International Horror Film Review: Incubus (dir by Leslie Stevens)


The 1966 film Incubus is unique for being one of the few films to have been made in the international language.

What?

No, not love!  WE’RE TALKING ABOUT ESPERANTO!

Esperanto is a language that was invented in 1887 by a Polish idealist who wrote under the name — I kid you not — Dr. Esperanto.  The idea behind Esperanto was that it was a simple language that anyone could learn and, if the whole world learned to speak this one language, there would be far less misunderstandings, conflicts, and wars.  There’s probably some truth to that idea and the language has gone through the occasional period of popularity.  (If Lincoln Chafee runs for President again, I’m sure he’ll probably make learning Esperanto a part of his platform.)  Still, Esperanto never really caught on.  I imagine that most people were like, “But what if I go through the trouble to learn a new language but no one else does?  Then I’d look stupid!”  That’s what kept me from learning trigonometry.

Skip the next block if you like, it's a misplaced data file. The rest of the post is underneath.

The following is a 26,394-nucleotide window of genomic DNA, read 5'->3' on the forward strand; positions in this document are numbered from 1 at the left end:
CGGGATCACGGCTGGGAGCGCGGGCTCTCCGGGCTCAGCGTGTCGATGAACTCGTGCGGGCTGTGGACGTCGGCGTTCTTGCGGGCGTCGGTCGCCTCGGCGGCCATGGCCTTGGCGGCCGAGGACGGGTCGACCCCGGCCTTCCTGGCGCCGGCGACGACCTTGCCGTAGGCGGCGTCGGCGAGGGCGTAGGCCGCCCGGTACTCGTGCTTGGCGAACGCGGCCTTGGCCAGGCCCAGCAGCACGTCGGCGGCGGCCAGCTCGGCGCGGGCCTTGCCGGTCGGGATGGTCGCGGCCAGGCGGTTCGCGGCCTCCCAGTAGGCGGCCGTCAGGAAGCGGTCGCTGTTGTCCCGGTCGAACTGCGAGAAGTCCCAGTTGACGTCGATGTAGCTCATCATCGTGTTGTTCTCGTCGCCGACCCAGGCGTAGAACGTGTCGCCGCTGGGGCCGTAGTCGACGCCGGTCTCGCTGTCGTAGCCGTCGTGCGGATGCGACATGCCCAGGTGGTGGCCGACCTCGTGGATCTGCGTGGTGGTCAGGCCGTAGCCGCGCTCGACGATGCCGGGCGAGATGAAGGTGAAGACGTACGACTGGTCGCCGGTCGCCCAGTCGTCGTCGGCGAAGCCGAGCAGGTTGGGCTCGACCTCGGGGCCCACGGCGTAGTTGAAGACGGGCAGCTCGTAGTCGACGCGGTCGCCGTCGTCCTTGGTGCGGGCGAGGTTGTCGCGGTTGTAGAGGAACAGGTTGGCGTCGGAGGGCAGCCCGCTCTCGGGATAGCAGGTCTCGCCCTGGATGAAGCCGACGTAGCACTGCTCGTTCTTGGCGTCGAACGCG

Still, when director Leslie Stevens and producer Anthony Taylor was trying to decide what gimmick they could use to set Incubus apart from other low-budget horror films, they decided that the entire film would be in Esperanto.  Since the film was about a succubus trying to steal soul of a “pure man,” the feeling was that Esperanto would give the film an otherworldly feel.  The idea of having the demons all speaking Esperanto actually worked out well because, seriously, why wouldn’t otherworldly denizens have their own language?  But of course, then William Shatner shows up as the pure man and he’s speaking Esperanto too.  It gets a bit confusing.